Diabetes Mellitus is a complex and common endocrine disorder in cats. Its main cause
is either insufficient production of insulin by the pancreas (type I) or lack of a response by the
body's cell to insulin (type 2). Underutilization of glucose eventually leads to glucosuria
causing metabolic disturbances.
Older obese individuals are usually affected, males are more commonly afflicted than females.
Basic signs in cats:
Poor skin & coat
Diabetic neuropathy may cause cats to become progressively weaker in the rear legs.
A critical point is reach when they develop ketoacidosis, signs of which are loss of apetite
vomitting, diarrhea, lethargy, dehydration and breathing abnormalities. Without treatment the
condition is fatal.
Diagnosis is based on the cats clinical signs, laboratory test and the persisitent high amount of sugar
in the blood and urine.
Adequate control of diabetes can be acheived by either insulin injections or oral hypoglycemic
medication. Insulin injections are usually given once or twice a day. Each cat responds differently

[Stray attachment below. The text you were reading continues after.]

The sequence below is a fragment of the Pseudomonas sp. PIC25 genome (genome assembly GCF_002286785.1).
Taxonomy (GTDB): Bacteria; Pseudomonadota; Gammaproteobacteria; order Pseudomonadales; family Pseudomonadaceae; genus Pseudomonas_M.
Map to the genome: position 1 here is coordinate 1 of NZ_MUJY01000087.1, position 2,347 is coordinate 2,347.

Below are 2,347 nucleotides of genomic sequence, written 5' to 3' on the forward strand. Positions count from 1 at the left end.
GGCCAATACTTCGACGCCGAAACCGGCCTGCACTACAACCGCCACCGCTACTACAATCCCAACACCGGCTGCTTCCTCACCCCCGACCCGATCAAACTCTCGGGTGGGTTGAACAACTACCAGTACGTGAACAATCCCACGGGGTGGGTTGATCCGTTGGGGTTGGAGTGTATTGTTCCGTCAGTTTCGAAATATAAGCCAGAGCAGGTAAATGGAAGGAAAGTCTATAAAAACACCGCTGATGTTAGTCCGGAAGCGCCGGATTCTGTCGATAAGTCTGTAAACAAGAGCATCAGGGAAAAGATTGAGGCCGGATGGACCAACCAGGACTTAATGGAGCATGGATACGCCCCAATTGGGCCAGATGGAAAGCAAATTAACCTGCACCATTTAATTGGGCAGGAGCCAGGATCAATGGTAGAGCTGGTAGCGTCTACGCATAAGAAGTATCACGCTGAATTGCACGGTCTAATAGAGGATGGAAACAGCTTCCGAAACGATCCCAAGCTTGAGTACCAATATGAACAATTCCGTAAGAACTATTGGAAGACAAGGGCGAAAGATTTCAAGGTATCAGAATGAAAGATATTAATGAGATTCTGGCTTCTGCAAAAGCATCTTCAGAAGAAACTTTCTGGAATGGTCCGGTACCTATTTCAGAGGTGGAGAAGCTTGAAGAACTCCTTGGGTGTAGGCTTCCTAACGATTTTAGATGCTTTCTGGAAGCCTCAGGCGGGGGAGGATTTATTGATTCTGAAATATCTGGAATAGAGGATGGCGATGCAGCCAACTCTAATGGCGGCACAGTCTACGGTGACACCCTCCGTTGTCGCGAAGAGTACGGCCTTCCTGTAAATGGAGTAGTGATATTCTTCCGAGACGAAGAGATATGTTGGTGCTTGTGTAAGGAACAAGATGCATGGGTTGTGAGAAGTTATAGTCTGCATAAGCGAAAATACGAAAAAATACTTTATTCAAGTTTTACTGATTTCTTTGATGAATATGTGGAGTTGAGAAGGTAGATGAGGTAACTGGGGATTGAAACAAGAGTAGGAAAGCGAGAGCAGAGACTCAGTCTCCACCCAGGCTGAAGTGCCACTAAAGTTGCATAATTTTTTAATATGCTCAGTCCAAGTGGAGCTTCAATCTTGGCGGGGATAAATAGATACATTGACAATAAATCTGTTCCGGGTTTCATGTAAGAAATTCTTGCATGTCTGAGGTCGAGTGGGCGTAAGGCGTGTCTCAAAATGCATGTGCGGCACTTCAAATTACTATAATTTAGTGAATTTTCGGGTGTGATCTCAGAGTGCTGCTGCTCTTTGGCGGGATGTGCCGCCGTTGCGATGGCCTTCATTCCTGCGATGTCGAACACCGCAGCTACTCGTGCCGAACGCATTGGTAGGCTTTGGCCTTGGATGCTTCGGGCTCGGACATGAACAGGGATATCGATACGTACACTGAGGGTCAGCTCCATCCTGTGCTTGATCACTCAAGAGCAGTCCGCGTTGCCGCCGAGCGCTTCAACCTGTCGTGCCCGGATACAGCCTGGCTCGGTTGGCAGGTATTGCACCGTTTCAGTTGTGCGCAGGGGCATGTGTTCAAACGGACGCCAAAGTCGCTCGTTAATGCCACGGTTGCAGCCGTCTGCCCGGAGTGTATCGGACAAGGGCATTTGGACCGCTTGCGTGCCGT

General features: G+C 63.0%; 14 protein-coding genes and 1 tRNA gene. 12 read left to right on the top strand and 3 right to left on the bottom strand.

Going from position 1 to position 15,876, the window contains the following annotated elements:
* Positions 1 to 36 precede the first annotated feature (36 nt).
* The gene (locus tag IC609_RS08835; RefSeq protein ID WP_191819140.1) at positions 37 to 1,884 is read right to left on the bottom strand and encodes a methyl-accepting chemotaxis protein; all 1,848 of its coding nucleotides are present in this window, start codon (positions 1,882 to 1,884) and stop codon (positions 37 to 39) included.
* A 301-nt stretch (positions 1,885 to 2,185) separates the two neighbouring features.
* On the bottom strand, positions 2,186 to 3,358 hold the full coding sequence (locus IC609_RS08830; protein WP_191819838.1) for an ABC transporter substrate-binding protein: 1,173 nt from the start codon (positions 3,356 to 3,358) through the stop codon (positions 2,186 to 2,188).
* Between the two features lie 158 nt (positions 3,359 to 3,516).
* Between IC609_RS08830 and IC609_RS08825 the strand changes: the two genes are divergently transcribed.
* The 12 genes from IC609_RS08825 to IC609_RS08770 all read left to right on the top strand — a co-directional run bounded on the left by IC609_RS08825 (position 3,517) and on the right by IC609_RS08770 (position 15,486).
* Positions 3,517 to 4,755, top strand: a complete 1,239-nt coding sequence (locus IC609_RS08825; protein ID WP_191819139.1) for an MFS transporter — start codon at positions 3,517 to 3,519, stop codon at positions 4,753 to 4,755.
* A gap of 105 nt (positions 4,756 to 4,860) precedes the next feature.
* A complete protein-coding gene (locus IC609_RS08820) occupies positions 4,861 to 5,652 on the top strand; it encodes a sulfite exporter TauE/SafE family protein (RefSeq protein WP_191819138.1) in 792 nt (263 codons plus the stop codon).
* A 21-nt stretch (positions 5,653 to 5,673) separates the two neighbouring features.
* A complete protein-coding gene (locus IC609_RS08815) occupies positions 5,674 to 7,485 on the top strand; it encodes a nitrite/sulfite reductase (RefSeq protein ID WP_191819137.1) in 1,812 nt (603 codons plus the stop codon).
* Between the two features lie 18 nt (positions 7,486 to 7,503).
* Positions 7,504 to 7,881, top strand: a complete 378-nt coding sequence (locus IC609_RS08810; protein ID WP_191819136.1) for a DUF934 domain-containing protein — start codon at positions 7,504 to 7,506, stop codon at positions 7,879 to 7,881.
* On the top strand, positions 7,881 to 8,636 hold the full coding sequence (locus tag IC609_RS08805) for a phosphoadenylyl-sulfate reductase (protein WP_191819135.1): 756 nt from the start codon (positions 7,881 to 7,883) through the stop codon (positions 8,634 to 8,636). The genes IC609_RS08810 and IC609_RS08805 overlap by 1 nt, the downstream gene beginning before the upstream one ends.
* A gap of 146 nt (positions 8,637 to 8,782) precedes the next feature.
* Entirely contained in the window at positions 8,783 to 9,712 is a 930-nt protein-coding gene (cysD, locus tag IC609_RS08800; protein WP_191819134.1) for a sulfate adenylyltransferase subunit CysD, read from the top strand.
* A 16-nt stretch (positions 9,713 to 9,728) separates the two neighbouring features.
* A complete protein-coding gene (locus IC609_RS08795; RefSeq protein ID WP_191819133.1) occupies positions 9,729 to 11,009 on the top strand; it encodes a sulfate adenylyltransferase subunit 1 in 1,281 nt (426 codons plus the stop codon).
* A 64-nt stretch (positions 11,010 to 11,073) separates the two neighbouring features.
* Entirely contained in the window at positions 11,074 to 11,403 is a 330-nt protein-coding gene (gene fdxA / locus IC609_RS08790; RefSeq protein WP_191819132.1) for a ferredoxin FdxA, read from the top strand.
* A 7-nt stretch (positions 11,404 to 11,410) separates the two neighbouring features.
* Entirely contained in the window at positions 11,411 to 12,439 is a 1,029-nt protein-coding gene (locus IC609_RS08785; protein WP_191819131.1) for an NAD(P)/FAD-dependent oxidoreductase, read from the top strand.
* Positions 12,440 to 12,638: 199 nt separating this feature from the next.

to insulin so the dose should be tailored to each individual cat. The frequency of insulin shots are
usually based on a 24 hour blood glucose profile. The cat is usually hospitalized for this procedure.
The insulin dose could change from time to time, so it does need to be monitored.
Healthy diabetic cats can often be treated with hypoglycemic agent such as glipizide. This is
given orally once a day. Adverse side effects are vomitting, apetite loss, liver complications.
If there is no response after two months of oral therapy or if the cat becomes progressively
ill then insulin therapy needs to be started.
A diabetic cat can live for many years, however constant monitoring and good communication
between you and your veterinarian is of paramount importance.
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